ENGLAND will be “taking a step into the unknown” when they face West Indies in the historic pink-ball Test.
Fast bowler Stuart Broad revealed that until England’s lone floodlit training session at Edgbaston last night, he had only ever bowled ONE delivery with a pink ball.
That was a demo on Sky TV and he sent the ball flying past the nose of his mate and Sussex all-rounder Luke Wright.
Broad, 31, confessed: “I just don’t know what to expect.
“We have had one training session under lights and that’s it. We’re training at 9am on Wednesday but at no stage are we playing even close to 9am.
“West Indies have played a pink-ball Test in Dubai and against Derbyshire this weekend. So you could say they have an advantage.”
Jonny Bairstow, who has the job of keeping wicket under lights, admits he has little idea how the ball will behave when the match starts on Thursday. He said: “It is going to be a steep learning curve.”
Here SunSport answers the big questions about the first day/night Test match played in this country . . .
crick into place
When does the 2017 domestic cricket season start? Dates, teams & format changes – all the info
‘ENGLAND AXE BOOSTED MARRIAGE’
Ashes hero Kevin Pietersen thanks England cricket bosses for sacking him as it saved his marriage to Liberty X star Jessica Taylor
sting in the tail
South Africa’s ODI against Sri Lanka is stopped after a swarm of BEES invade the pitch… forcing players to hit the deck for safety
over and out
Cricket stars are left in tears as Nottinghamshire Outlaws bowler Luke Fletcher suffers sickening blow to the head on live TV
Former cricketer Craig Kieswetter hoping to make it as a golfer after horrific eye injury forced him to retire
England cricket hero Moeen Ali admits the only other hat-trick he got was in football after making history in emphatic South Africa win
WHAT IS THE POINT OF A DAY/NIGHT TEST?
It is an experiment.
WILL FANS TURN UP?
They do for one-day and T20 games.
WILL IT HAVE THE FEEL OF AUTHENTIC TEST CRICKET?
Red balls do not show up well under lights and white balls clash with players’ kit. Authorities have trialled yellow, orange and green balls — but reckon pink with black stitching are the best.
There have been four previous pink-ball Tests — three in Australia and one in Dubai. A full round of County Championship matches in June used pink balls . . . but it mainly rained.
HOW ARE TICKET SALES GOING?
Very well. Friday and Saturday are sold out — around 23,000 — and more than 20,000 have gone for Thursday. Those figures are 25 per cent up on last year’s daytime Test against Pakistan at Edgbaston.
ARE PINK-BALL TESTS HERE TO STAY?
England are due to play three in the next seven months — at Edgbaston, then Adelaide in December and Auckland next March.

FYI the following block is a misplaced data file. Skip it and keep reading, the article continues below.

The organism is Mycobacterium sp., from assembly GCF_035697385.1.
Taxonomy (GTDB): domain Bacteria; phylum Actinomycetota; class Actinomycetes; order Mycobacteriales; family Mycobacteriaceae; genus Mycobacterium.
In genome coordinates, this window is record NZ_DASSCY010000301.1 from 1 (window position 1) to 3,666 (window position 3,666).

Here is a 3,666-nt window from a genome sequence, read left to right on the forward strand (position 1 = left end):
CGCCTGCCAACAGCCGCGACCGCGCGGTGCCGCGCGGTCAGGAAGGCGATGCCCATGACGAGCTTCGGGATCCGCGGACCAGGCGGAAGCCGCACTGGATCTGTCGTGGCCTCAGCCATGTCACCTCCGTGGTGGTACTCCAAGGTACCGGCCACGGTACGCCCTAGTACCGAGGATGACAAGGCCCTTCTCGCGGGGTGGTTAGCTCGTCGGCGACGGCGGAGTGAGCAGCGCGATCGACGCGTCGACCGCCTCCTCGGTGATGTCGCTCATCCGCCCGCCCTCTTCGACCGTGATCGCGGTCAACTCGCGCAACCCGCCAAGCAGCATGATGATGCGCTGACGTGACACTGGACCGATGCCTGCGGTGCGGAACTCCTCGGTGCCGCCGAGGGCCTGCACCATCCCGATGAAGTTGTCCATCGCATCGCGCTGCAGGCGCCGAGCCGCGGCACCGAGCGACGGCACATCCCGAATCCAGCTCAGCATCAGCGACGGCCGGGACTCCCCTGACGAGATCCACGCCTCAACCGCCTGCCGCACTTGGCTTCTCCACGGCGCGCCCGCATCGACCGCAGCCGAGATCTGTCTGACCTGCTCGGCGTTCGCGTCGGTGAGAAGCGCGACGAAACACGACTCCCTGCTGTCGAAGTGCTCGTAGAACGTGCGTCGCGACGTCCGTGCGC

If the match is a success, expect Warwickshire to host another day/night Test in 2018, while Trent Bridge could also be a future venue.
WHAT ARE THE PLAYING TIMES?
Start 2pm, lunch 4pm, second session 4.40pm, tea 6.40pm, third session 7pm to 9pm. Play can continue until 9.30pm to complete the required 90 overs in a day.
If overs need to be made up because of bad weather, play can start at 1.30pm and continue until 10pm. The intervals are still called lunch and tea — so traditional phrases such as “scoring a century before lunch” can apply. The floodlights are scheduled to be turned on during tea.
HOW WILL THE PINK BALL BEHAVE?
The Dukes ball will be used and, although it moves around under lights, bowlers complain that it goes soft quickly and does not maintain a strong shine.
England wicketkeeper Bairstow said: “It’s going to be fascinating to see how it reacts after 60, 70, 80 overs, whether it’s going to reverse or swing conventionally.”
But Dukes boss Dilip Jajodia insisted: “Some of the comments about the ball are ill-informed.
“There is no issue with the pink ball. I’ve been making cricket balls for 45 years and the pink ball is not an alien thing.”
HOW ABOUT SEEING THE THING?
England players have undergone eye tests to make sure they can see the pink ball clearly — and all passed.
But Yorkshire’s Gary Ballance struggles to pick up the pink ball because he is colour blind, although he sees those with black stitching more clearly.
Many players said the pink ball was difficult to see when it ran over the green turf of the outfield.
Bairstow added: “It was an issue but we can’t do anything about it.”
The outfield at Edgbaston will be sprayed to try to reduce dew. Temporary floodlights have been erected in the nets so players can practise while the game is taking place.
WILL TACTICS BE DIFFERENT?
South African skipper Faf du Plessis declared nine wickets down on the first evening of the most recent pink-ball Test in Adelaide — but his bowlers failed to take a wicket in the remaining 12 overs of the day.
Worcestershire promoted tailenders John Hastings and Joe Leach to three and four against Durham to try to whack some boundaries, while Hampshire declared nine down on the first evening against Somerset — but did not take a wicket in the remaining six overs.
Keep up to date with ALL the transfer news and gossip on our blog